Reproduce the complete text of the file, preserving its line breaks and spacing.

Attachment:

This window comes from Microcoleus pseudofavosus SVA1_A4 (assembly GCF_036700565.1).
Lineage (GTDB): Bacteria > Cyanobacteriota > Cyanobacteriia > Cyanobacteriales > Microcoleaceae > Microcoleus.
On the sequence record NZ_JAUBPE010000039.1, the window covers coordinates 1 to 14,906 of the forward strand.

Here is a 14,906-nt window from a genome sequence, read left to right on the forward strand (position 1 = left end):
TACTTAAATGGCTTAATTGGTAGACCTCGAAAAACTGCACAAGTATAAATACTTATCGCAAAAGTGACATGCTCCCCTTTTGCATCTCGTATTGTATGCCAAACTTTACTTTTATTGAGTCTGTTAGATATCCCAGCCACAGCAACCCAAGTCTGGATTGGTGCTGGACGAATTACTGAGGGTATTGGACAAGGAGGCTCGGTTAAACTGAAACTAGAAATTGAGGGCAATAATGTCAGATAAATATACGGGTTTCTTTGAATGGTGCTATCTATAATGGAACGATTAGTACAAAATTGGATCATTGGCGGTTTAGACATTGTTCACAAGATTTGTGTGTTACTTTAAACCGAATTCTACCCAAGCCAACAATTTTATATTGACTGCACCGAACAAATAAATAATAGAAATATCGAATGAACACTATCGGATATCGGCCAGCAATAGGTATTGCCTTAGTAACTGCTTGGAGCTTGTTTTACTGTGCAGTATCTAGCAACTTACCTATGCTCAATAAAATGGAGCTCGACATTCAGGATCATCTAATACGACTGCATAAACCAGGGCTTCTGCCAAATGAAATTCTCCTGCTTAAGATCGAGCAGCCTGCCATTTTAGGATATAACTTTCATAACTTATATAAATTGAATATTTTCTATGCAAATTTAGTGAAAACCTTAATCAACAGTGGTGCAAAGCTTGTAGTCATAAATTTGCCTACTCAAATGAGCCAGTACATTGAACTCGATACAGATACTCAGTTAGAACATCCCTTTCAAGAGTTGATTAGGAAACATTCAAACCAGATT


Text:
This window comes from Microcoleus pseudofavosus SVA1_A4 (assembly GCF_036700565.1).
Lineage (GTDB): Bacteria > Cyanobacteriota > Cyanobacteriia > Cyanobacteriales > Microcoleaceae > Microcoleus.
On the sequence record NZ_JAUBPE010000039.1, the window covers coordinates 1 to 14,906 of the forward strand.

Here is a 14,906-nt window from a genome sequence, read left to right on the forward strand (position 1 = left end):
TACTTAAATGGCTTAATTGGTAGACCTCGAAAAACTGCACAAGTATAAATACTTATCGCAAAAGTGACATGCTCCCCTTTTGCATCTCGTATTGTATGCCAAACTTTACTTTTATTGAGTCTGTTAGATATCCCAGCCACAGCAACCCAAGTCTGGATTGGTGCTGGACGAATTACTGAGGGTATTGGACAAGGAGGCTCGGTTAAACTGAAACTAGAAATTGAGGGCAATAATGTCAGATAAATATACGGGTTTCTTTGAATGGTGCTATCTATAATGGAACGATTAGTACAAAATTGGATCATTGGCGGTTTAGACATTGTTCACAAGATTTGTGTGTTACTTTAAACCGAATTCTACCCAAGCCAACAATTTTATATTGACTGCACCGAACAAATAAATAATAGAAATATCGAATGAACACTATCGGATATCGGCCAGCAATAGGTATTGCCTTAGTAACTGCTTGGAGCTTGTTTTACTGTGCAGTATCTAGCAACTTACCTATGCTCAATAAAATGGAGCTCGACATTCAGGATCATCTAATACGACTGCATAAACCAGGGCTTCTGCCAAATGAAATTCTCCTGCTTAAGATCGAGCAGCCTGCCATTTTAGGATATAACTTTCATAACTTATATAAATTGAATATTTTCTATGCAAATTTAGTGAAAACCTTAATCAACAGTGGTGCAAAGCTTGTAGTCATAAATTTGCCTACTCAAATGAGCCAGTACATTGAACTCGATACAGATACTCAGTTAGAACATCCCTTTCAAGAGTTGATTAGGAAACATTCAAACCAGATT